Author Lochlann does a fine job describing the destruction: inescapable waves of blistering heat and choking ash; the endless series of earthquakes and resulting tsunamis. The survivors are soon subjected to even more horror at the hands of a vengeful and opportunistic conqueror from the mainland, whose soldiers overrun the embattled island and pillage what little is left of the once proud and mighty civilization.
These are dark days for Aridela – sometimes graphically so; what she endures is not euphemistically portrayed – but deep inside she clings to the hope that she can withstand the abuse and prevail in order to appease Athene and restore freedom to her remaining people. Chrysaleon, too, endures much. On the verge of death, he has visions of an out-of-body journey to the heavenly land of the gods that enlightens him to his new status as The Thinara King – the one man with the power to change the destiny of everyone in the mortal world. But will he choose the right path?
I don’t want to give too much away. Let me just say in closing that this series is my new addiction. Lochlann is a meticulous writer, and I predict that the outpouring of accolades she is already receiving from her readers will eventually give her a well-deserved boost onto the best-seller lists.
From Elisabeth Storrs, author of The Wedding Shroud, and other novels of the ancient world:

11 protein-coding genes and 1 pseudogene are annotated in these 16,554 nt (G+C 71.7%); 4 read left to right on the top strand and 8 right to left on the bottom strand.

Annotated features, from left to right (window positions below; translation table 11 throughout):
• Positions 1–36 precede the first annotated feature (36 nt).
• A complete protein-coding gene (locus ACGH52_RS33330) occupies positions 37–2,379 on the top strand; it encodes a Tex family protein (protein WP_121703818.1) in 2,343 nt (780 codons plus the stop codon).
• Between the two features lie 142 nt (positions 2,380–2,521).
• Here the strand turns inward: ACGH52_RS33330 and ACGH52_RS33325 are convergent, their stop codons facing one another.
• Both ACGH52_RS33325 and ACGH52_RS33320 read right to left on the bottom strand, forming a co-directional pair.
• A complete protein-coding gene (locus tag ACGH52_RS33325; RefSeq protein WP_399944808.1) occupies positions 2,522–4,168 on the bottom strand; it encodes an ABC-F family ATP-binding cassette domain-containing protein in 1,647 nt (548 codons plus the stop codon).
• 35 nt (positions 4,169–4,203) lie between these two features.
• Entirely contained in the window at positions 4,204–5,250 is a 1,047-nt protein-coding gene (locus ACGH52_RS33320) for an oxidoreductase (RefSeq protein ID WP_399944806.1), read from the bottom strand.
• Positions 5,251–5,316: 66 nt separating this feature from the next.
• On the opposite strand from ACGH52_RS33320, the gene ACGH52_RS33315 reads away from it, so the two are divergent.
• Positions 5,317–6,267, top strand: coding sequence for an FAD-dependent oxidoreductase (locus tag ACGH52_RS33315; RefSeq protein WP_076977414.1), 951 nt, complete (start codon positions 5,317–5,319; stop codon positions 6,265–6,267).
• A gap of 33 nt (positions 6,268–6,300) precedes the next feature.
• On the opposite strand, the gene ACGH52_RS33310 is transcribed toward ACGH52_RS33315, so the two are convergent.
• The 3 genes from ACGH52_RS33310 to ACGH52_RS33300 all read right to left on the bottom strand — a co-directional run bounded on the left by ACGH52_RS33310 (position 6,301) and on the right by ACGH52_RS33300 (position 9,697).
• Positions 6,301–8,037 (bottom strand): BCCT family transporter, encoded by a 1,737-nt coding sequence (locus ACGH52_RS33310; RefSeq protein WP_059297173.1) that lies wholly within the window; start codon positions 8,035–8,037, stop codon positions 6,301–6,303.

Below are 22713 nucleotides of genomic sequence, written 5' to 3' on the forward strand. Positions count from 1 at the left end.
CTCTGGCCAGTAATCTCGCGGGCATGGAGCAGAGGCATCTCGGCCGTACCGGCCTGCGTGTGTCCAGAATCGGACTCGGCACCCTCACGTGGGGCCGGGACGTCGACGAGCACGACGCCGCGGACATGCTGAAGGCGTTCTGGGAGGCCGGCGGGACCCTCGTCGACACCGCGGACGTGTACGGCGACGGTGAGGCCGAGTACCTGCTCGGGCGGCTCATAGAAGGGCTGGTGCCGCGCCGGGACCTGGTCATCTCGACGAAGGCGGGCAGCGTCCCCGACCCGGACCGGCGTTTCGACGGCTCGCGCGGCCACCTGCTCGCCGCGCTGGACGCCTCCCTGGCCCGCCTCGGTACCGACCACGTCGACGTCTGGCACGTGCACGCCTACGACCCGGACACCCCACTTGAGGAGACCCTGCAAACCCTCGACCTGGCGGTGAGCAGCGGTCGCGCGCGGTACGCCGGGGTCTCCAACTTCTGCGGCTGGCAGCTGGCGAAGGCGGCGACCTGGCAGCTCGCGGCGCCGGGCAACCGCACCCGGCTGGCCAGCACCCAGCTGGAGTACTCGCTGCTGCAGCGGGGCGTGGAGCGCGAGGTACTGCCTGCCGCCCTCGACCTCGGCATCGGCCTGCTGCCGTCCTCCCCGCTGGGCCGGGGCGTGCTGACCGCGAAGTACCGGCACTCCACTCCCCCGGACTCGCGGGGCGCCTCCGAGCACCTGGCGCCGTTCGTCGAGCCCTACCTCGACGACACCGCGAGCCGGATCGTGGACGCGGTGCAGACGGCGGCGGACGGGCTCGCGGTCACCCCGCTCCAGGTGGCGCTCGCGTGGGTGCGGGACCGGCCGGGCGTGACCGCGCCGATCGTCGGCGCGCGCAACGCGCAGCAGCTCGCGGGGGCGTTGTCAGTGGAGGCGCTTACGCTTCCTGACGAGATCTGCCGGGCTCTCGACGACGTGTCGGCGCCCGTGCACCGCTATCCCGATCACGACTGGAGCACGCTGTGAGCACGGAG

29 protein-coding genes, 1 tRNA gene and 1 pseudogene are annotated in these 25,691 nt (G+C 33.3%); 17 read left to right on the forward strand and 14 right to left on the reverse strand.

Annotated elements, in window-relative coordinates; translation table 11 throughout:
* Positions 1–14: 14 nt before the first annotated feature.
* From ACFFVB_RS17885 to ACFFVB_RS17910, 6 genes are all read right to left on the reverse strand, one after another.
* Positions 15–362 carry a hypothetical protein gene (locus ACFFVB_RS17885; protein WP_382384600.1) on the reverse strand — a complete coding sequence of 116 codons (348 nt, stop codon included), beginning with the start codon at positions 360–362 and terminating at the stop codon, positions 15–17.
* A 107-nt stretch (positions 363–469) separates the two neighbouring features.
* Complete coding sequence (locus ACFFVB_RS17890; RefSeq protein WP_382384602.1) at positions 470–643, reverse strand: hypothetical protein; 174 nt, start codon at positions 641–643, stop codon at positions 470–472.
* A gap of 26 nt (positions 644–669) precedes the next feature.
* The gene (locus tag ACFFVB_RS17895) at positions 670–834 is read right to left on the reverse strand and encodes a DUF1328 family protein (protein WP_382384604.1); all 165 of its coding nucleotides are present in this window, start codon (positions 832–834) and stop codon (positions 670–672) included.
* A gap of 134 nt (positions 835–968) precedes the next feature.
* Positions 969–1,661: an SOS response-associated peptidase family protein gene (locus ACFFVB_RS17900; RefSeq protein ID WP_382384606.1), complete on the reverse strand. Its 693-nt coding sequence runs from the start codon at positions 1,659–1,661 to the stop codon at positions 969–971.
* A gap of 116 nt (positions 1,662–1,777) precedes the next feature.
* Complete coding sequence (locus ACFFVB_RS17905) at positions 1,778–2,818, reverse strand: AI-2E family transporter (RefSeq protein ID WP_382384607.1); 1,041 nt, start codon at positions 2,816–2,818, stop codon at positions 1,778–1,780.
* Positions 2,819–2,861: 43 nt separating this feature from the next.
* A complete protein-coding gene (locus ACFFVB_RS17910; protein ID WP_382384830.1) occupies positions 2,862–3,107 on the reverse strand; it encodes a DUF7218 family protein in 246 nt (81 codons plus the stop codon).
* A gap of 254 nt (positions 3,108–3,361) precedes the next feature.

A captivating and brutal time brilliantly depicted
The palace of Knossos remains to this day as a masterpiece of ancient architecture. A set of enormous bull’s horns stands at the entrance, a potent reminder of the Minoan society’s belief in power and fertility and the yearly sacrifice of the bull king. In The Thinara King, the second book of The Child of Erinyes series, Lochlann once again plunges the reader into the sights and sounds and smells of Cretan culture. There is little respite from drama in this book. The first scenes rocket you into the cataclysms of earthquake and tsunami as the Immortals rain down their wrath upon the people, destroying cities and crops and visiting death over Princess Aridela’s country.
The wilful, capricious child of The Year God’s Daughter matures in this novel as she grows into a woman faced with tragedy and the responsibility for reconstructing the hopes and fortunes of Kaphtor. Lochlann continues to build the tension in the love triangle of Aridela and the Mycenaen half-brothers who both love her – the flamboyant Chrysaleon and the brooding Menoetius; the lion and the bull who haunt her dreams and fantasies. There is some frustration for the reader, though, in this tug of war for Aridela’s affections. I wanted to know by the end of the book who would fully claim her heart. Luckily there is a third book coming that will, hopefully, resolve this.
The author is to be admired for her commitment to revealing both a captivating and brutal time. She does not spare the reader the realities of life in the ancient world. At times it is gruelling to read about the violence, rapine and cruelty. Yet without such an approach, history becomes sanitised and the tenor of the period diluted. There is skill, too, in her development of the characters whose fates are intertwined and whose lives are constantly threatened by enemies and gods.